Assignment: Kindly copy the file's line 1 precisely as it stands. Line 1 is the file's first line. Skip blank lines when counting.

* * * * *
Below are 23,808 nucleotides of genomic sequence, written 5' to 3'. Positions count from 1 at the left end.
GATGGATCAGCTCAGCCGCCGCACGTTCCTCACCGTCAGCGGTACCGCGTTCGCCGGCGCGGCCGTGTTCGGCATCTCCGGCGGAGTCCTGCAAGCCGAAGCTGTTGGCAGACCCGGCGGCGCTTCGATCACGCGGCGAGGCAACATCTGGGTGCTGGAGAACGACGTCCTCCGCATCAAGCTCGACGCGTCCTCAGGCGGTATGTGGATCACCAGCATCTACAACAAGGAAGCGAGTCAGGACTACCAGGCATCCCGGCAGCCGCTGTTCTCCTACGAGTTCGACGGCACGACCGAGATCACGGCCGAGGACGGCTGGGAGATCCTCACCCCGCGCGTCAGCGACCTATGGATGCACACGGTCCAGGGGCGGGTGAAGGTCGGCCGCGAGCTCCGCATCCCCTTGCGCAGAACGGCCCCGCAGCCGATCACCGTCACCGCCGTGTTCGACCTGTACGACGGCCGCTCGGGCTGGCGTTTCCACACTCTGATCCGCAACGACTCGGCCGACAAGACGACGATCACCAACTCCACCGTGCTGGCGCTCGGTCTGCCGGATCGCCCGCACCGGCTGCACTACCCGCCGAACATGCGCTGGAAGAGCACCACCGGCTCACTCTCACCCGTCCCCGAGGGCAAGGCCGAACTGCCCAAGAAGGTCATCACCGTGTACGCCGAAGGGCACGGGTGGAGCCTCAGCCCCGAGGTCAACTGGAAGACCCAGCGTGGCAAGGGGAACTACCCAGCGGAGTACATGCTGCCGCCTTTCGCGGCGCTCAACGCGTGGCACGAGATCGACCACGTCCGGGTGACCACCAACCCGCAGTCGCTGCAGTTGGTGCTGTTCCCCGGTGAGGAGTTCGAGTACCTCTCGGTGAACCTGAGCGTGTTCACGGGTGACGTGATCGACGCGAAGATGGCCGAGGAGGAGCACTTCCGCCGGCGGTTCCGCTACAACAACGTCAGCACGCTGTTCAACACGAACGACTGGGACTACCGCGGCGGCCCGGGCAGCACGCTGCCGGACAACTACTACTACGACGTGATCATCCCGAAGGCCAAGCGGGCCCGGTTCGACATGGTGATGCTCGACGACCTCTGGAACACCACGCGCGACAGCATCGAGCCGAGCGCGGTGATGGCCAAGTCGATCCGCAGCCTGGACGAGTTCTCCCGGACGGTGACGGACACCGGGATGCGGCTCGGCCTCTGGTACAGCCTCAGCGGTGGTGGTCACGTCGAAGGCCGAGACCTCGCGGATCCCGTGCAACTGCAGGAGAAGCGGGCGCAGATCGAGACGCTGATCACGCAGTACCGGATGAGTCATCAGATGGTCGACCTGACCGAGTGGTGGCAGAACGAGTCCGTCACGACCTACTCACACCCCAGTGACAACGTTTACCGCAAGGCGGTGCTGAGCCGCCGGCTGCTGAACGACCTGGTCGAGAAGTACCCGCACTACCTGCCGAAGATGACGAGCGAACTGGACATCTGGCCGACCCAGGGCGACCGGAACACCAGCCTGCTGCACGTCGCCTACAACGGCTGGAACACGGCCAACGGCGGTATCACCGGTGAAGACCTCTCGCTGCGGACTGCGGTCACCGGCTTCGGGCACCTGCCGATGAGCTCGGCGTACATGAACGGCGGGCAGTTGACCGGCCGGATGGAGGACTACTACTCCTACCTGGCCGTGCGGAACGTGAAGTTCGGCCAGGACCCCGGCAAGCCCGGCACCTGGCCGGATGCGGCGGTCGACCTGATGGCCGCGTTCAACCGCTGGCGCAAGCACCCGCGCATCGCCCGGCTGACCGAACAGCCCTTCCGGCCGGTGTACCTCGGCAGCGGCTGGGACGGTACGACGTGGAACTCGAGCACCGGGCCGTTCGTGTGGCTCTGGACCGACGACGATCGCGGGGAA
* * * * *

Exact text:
Below are 23,808 nucleotides of genomic sequence, written 5' to 3'. Positions count from 1 at the left end.